An “Apple Day” to keep cancer away

50 Australians will be diagnosed with bowel cancer today – talking to your doctor, regular bowel screening and plenty of fibre (including from apples) can save you being one of them!

Bowel cancer claims the lives of over 5,000 Australians every year, making it Australia’s second deadliest cancer after lung cancer. While risk increases with age, the disease does not discriminate, affecting people of all ages.

However, bowel cancer is also one of the most treatable types of cancer, with up to 98% of cases able to be successfully treated as long as screening detects them early!

June is Bowel Cancer Awareness Month and Wednesday 19th is Red Apple Day, highlighting the impact of the disease. The campaign raises both awareness and funding for Bowel Cancer Australia, the leading community-funded charity dedicated to the prevention, early diagnosis, research, quality treatment and care – so everyone affected by bowel cancer can live their best life.

What can you do to help beat bowel cancer?

Talk to your doctor about screening and your level of risk. Your risk is based on factors such as family history, diet, lifestyle, age and other variables. For anybody with an average or slightly elevated risk, Bowel Cancer Australia and Ochre Health recommend a simple bowel cancer screening test, called a Faecal Occult Blood Test (FOBT), every 2 years.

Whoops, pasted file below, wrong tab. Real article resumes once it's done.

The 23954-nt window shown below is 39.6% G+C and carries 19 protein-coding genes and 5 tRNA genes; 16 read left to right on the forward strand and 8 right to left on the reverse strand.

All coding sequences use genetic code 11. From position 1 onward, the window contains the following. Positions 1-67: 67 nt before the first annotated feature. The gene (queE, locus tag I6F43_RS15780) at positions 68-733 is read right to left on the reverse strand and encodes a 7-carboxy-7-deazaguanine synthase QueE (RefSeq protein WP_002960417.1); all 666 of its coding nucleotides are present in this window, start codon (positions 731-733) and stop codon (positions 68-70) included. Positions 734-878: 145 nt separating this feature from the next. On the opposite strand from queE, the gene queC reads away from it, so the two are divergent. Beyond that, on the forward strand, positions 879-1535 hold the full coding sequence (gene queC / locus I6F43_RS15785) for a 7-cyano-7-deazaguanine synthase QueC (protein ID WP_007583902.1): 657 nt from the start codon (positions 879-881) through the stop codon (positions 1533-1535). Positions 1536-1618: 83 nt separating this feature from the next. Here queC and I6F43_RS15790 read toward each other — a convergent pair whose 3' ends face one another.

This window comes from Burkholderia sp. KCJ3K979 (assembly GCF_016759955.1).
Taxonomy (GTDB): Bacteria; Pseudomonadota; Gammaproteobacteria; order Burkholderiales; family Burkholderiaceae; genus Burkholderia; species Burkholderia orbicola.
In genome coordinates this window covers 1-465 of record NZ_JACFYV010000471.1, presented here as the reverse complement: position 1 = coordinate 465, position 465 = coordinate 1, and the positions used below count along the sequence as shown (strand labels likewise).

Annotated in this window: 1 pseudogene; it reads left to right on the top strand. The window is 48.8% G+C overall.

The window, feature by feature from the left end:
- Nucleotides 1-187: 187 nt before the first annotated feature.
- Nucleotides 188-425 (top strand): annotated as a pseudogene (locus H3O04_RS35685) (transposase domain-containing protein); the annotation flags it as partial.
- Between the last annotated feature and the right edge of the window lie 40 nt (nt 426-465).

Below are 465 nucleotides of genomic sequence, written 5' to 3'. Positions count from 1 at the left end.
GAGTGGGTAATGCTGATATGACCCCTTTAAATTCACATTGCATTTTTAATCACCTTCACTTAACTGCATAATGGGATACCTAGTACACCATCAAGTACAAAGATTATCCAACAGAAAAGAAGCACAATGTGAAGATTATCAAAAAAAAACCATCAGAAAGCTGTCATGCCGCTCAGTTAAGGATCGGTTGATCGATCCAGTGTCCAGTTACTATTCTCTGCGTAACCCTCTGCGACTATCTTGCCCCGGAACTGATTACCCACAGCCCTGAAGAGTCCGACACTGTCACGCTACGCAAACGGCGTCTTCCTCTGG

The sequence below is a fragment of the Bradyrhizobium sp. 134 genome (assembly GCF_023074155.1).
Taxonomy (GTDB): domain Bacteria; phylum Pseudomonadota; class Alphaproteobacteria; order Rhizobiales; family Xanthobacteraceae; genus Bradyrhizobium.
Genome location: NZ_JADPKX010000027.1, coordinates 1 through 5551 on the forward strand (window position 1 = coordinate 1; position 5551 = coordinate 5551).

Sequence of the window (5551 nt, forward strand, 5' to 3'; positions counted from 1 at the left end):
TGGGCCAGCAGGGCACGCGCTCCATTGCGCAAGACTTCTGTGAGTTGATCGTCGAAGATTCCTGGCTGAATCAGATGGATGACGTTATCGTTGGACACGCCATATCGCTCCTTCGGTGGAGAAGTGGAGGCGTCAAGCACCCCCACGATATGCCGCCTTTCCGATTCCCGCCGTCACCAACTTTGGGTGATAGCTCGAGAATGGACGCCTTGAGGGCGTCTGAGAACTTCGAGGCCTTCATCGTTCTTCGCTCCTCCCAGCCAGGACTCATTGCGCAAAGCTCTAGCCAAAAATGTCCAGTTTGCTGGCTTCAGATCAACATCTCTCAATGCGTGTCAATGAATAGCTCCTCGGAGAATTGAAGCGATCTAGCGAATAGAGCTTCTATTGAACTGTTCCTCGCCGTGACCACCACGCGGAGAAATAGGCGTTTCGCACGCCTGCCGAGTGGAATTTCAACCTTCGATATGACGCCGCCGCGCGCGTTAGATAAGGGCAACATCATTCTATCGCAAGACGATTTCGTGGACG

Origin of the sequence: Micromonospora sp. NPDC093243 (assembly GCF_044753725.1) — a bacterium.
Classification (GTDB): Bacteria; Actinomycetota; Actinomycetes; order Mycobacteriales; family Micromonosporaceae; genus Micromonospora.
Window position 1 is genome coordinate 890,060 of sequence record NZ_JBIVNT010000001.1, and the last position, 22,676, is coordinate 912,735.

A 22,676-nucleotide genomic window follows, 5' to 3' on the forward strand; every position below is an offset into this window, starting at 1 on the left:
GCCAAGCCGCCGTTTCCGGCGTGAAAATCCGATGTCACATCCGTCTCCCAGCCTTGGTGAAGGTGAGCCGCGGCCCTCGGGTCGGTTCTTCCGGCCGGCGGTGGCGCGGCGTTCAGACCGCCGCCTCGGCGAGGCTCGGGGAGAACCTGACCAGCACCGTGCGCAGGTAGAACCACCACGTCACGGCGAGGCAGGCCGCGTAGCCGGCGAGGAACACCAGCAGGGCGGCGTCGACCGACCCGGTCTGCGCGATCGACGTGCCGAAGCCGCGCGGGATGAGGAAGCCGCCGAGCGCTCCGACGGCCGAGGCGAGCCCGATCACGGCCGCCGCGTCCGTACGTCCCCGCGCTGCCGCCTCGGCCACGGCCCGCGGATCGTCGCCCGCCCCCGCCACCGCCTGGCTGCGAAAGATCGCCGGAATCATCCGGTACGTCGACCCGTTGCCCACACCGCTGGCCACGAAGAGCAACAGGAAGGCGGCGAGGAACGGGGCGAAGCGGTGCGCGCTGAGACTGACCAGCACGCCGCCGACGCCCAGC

You can also spread the word and raise money for the work of Bowel Cancer Australia, possibly by hosting an apple-themed brunch, morning or afternoon tea, dinner or evening catch-up. These can be either in-person or virtual events, with participation or goodies raising funds on the Bowel Cancer Australia platform. Alternatively, you can show your support by buying a Virtual Bowel Cancer Awareness Ribbon to raise awareness, to send to somebody, or to dedicate in remembrance. These ribbons can be sent as eCards and/or pinned to Bowel Cancer Australia’s virtual apple tree.

And finally, why the apples?

Both red and green apples are nutritious sources of dietary fibre, and eating the right amount of fibre has been shown to greatly reduce the risk of bowel cancer as well as keeping people generally healthy.

Bowel Cancer Australia has chosen as its logo a stylised apple that also appears as an abstract of the human bowel. The small hole in the apple is caused by a worm. If detected early and removed, the worm is unable to continue affecting the apple or the health of the tree. The same concept applies to the disease in people – if bowel cancer is detected early, it can be successfully treated, which means patients and their families can continue to enjoy a healthy life.

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